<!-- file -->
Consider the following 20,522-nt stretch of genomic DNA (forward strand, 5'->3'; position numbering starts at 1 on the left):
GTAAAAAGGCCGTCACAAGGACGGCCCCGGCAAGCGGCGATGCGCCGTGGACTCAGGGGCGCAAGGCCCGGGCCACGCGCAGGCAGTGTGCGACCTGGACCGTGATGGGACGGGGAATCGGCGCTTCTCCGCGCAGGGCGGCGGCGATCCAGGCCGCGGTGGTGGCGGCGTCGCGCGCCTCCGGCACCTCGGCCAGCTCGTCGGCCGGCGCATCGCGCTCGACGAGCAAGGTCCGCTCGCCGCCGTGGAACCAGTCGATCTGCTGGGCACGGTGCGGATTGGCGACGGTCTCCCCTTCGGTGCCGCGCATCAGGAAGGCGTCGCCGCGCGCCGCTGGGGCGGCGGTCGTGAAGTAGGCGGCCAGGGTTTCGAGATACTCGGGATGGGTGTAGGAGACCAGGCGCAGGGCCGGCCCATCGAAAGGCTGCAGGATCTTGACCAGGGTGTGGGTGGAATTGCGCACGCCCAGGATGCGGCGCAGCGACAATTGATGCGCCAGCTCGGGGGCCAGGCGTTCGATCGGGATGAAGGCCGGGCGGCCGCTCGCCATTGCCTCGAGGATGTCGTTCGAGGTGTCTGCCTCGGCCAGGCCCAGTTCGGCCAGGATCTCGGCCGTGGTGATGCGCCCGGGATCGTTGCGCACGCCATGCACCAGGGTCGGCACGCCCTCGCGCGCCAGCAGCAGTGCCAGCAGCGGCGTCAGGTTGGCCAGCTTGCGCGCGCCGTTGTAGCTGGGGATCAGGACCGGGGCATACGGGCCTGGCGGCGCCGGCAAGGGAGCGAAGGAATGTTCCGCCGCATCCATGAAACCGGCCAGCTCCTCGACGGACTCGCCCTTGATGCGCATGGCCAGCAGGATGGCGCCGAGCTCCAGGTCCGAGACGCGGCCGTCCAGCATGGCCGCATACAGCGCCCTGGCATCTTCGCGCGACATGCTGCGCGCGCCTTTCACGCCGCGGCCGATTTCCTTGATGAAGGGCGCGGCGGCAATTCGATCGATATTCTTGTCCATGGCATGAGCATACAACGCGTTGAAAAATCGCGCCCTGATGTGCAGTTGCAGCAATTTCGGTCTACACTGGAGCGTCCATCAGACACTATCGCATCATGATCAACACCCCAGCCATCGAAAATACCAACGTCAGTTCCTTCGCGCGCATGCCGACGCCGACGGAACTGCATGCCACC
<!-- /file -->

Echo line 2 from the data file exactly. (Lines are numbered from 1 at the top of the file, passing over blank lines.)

GTAAAAAGGCCGTCACAAGGACGGCCCCGGCAAGCGGCGATGCGCCGTGGACTCAGGGGCGCAAGGCCCGGGCCACGCGCAGGCAGTGTGCGACCTGGACCGTGATGGGACGGGGAATCGGCGCTTCTCCGCGCAGGGCGGCGGCGATCCAGGCCGCGGTGGTGGCGGCGTCGCGCGCCTCCGGCACCTCGGCCAGCTCGTCGGCCGGCGCATCGCGCTCGACGAGCAAGGTCCGCTCGCCGCCGTGGAACCAGTCGATCTGCTGGGCACGGTGCGGATTGGCGACGGTCTCCCCTTCGGTGCCGCGCATCAGGAAGGCGTCGCCGCGCGCCGCTGGGGCGGCGGTCGTGAAGTAGGCGGCCAGGGTTTCGAGATACTCGGGATGGGTGTAGGAGACCAGGCGCAGGGCCGGCCCATCGAAAGGCTGCAGGATCTTGACCAGGGTGTGGGTGGAATTGCGCACGCCCAGGATGCGGCGCAGCGACAATTGATGCGCCAGCTCGGGGGCCAGGCGTTCGATCGGGATGAAGGCCGGGCGGCCGCTCGCCATTGCCTCGAGGATGTCGTTCGAGGTGTCTGCCTCGGCCAGGCCCAGTTCGGCCAGGATCTCGGCCGTGGTGATGCGCCCGGGATCGTTGCGCACGCCATGCACCAGGGTCGGCACGCCCTCGCGCGCCAGCAGCAGTGCCAGCAGCGGCGTCAGGTTGGCCAGCTTGCGCGCGCCGTTGTAGCTGGGGATCAGGACCGGGGCATACGGGCCTGGCGGCGCCGGCAAGGGAGCGAAGGAATGTTCCGCCGCATCCATGAAACCGGCCAGCTCCTCGACGGACTCGCCCTTGATGCGCATGGCCAGCAGGATGGCGCCGAGCTCCAGGTCCGAGACGCGGCCGTCCAGCATGGCCGCATACAGCGCCCTGGCATCTTCGCGCGACATGCTGCGCGCGCCTTTCACGCCGCGGCCGATTTCCTTGATGAAGGGCGCGGCGGCAATTCGATCGATATTCTTGTCCATGGCATGAGCATACAACGCGTTGAAAAATCGCGCCCTGATGTGCAGTTGCAGCAATTTCGGTCTACACTGGAGCGTCCATCAGACACTATCGCATCATGATCAACACCCCAGCCATCGAAAATACCAACGTCAGTTCCTTCGCGCGCATGCCGACGCCGACGGAACTGCATGCCACC